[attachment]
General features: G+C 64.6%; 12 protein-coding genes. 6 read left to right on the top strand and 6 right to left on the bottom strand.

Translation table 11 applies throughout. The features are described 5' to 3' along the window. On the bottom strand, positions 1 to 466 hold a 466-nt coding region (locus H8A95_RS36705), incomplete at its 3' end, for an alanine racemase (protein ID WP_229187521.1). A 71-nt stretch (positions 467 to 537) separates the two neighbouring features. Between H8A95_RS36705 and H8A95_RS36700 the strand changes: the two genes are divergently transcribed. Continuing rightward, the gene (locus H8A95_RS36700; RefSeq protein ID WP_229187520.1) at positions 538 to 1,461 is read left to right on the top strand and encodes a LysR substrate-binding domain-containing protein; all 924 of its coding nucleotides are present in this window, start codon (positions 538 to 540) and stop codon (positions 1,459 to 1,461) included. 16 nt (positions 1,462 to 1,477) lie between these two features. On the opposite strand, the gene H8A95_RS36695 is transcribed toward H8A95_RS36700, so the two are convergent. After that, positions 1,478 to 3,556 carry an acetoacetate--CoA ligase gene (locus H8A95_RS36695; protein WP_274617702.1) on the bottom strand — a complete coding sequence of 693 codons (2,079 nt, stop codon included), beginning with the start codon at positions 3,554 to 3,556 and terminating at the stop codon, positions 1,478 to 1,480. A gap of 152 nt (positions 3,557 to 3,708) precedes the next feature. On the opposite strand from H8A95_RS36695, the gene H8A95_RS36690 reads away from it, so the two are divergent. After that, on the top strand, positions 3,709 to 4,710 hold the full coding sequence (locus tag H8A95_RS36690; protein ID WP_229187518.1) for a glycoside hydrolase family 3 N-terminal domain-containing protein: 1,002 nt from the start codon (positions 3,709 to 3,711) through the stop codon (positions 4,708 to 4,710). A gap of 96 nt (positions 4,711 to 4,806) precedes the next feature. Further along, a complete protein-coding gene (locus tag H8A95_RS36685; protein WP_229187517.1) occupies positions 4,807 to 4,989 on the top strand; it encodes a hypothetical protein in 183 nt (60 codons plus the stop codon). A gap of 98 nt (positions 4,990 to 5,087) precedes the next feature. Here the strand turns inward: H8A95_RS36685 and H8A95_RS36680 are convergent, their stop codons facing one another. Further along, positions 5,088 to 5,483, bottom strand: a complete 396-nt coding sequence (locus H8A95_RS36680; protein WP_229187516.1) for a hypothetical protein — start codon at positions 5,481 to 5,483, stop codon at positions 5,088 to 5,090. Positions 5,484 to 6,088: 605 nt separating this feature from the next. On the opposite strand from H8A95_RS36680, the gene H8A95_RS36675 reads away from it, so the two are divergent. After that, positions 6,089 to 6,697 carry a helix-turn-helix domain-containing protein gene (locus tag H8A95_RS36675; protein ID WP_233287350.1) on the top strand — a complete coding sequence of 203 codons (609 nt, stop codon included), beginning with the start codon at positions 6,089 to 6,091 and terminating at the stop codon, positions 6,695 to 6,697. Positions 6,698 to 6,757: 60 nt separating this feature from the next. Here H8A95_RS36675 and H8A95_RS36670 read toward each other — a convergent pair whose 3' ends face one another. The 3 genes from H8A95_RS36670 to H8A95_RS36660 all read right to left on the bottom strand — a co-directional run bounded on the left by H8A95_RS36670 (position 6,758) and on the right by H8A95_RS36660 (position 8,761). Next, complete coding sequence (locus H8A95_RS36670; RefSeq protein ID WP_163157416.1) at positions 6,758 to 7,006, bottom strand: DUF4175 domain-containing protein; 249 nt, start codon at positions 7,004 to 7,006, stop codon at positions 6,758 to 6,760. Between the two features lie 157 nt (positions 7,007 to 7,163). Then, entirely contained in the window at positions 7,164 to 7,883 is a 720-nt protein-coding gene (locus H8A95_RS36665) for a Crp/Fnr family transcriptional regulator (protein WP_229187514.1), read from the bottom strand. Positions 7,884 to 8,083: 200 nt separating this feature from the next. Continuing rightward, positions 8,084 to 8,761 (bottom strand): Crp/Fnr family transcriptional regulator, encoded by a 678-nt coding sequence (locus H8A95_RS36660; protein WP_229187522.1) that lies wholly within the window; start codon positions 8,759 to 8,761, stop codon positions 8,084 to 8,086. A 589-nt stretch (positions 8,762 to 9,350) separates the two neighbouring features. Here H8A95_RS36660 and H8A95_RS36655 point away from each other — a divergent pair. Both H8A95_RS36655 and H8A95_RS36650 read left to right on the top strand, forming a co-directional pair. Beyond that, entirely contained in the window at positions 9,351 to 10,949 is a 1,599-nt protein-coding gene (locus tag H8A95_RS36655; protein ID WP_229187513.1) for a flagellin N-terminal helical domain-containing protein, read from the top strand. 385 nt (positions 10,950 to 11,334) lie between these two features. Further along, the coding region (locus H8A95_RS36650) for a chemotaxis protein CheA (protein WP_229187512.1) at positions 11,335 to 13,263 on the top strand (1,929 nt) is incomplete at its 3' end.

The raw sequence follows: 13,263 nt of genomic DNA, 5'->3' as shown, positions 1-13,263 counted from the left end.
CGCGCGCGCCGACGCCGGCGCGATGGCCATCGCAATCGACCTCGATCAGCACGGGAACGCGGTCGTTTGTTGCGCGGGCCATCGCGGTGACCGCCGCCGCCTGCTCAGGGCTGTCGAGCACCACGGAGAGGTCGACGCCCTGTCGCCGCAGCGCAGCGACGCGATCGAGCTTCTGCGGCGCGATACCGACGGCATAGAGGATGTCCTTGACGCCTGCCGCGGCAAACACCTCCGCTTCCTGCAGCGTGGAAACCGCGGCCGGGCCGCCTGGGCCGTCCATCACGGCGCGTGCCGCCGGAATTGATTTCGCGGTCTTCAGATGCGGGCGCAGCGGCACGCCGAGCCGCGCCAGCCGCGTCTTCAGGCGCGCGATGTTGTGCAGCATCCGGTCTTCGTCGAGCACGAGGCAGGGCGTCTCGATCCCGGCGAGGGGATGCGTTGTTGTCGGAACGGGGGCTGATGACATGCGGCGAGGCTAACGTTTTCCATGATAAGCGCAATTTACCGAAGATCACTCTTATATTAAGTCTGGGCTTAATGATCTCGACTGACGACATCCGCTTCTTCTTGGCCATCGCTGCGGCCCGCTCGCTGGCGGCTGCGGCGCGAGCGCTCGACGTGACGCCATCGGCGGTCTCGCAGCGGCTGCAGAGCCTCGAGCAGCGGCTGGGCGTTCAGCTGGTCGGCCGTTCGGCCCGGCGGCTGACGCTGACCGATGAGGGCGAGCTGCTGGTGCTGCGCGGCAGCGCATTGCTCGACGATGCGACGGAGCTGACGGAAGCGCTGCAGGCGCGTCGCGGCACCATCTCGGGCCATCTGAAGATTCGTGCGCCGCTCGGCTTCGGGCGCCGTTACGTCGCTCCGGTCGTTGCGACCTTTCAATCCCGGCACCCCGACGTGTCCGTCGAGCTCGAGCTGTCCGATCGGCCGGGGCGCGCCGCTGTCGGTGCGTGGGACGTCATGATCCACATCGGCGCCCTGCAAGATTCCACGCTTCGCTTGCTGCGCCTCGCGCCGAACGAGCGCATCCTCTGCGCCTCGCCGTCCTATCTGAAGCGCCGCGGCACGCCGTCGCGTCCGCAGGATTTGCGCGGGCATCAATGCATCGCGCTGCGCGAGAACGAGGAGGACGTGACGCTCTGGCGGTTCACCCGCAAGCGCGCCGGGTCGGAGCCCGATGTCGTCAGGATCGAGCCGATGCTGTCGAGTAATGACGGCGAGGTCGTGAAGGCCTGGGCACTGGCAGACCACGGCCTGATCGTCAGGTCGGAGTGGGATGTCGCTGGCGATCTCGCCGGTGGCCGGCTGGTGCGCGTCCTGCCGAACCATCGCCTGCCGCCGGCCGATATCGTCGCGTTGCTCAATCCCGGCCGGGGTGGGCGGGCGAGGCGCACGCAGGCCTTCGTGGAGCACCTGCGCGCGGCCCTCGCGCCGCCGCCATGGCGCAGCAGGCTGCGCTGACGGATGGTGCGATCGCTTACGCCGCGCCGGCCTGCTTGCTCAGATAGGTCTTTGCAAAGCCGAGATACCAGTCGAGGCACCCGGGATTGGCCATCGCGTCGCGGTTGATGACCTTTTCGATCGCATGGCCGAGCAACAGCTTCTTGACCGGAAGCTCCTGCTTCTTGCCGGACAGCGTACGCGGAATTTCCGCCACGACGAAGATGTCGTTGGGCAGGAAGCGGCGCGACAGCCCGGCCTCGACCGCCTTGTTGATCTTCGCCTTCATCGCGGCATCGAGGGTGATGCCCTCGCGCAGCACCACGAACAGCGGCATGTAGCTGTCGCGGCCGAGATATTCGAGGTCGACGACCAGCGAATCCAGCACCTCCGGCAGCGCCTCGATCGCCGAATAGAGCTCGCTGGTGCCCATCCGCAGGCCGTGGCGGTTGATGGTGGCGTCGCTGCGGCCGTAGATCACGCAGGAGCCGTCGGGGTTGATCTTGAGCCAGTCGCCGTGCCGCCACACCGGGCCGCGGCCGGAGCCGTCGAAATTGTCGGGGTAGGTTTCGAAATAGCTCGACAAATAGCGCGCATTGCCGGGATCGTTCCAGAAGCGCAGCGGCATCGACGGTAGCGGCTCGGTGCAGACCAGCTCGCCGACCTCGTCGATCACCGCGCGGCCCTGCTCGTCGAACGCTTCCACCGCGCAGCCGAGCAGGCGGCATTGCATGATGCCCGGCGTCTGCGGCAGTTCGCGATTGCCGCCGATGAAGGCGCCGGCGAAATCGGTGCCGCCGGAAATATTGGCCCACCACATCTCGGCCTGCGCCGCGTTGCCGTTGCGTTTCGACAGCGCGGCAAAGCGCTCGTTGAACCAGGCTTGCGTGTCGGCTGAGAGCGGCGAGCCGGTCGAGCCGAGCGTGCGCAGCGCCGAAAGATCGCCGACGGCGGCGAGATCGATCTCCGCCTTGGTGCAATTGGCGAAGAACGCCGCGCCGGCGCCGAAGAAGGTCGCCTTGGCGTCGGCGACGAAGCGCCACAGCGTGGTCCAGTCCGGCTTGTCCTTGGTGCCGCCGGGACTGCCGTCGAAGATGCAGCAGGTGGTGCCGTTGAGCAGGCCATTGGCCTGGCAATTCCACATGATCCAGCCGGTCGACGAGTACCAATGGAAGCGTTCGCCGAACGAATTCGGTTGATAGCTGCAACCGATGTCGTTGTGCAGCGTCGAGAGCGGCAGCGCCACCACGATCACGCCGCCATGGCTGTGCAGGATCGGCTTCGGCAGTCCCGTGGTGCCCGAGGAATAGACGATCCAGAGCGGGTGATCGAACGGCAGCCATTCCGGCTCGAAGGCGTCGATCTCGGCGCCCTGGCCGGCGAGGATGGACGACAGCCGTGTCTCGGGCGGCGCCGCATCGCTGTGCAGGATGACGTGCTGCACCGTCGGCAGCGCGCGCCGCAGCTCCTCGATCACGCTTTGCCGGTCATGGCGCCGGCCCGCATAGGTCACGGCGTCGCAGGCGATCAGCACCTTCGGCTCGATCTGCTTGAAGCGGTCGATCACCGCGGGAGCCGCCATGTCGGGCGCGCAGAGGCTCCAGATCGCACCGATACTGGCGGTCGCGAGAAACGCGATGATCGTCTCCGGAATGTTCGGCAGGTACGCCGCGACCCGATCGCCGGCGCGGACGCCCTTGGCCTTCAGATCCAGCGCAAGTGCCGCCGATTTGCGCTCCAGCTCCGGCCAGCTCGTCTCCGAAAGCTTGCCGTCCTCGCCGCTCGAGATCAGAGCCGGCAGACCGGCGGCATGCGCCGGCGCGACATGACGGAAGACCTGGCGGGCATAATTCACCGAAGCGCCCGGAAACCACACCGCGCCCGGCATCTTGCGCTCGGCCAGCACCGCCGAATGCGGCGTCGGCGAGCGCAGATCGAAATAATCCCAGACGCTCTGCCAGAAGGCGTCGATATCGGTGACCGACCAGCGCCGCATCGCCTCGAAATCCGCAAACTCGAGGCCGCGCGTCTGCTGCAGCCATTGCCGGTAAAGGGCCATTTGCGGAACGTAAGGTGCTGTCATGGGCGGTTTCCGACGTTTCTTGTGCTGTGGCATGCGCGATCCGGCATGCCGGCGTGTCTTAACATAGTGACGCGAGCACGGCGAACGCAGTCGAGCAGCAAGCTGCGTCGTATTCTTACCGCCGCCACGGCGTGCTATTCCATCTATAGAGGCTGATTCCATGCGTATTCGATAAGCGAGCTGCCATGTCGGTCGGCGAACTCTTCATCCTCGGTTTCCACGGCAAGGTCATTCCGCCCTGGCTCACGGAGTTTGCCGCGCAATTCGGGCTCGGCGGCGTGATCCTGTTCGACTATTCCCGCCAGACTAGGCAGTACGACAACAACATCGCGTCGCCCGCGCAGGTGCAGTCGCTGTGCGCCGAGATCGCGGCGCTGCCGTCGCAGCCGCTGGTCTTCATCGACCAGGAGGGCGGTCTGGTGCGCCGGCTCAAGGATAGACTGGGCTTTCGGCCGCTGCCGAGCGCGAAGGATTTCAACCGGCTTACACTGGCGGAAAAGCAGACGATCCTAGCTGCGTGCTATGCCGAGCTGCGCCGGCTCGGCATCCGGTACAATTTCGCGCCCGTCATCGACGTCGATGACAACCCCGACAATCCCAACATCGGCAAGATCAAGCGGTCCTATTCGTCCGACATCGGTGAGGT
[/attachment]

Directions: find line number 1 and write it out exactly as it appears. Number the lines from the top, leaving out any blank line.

General features: G+C 64.6%; 12 protein-coding genes. 6 read left to right on the top strand and 6 right to left on the bottom strand.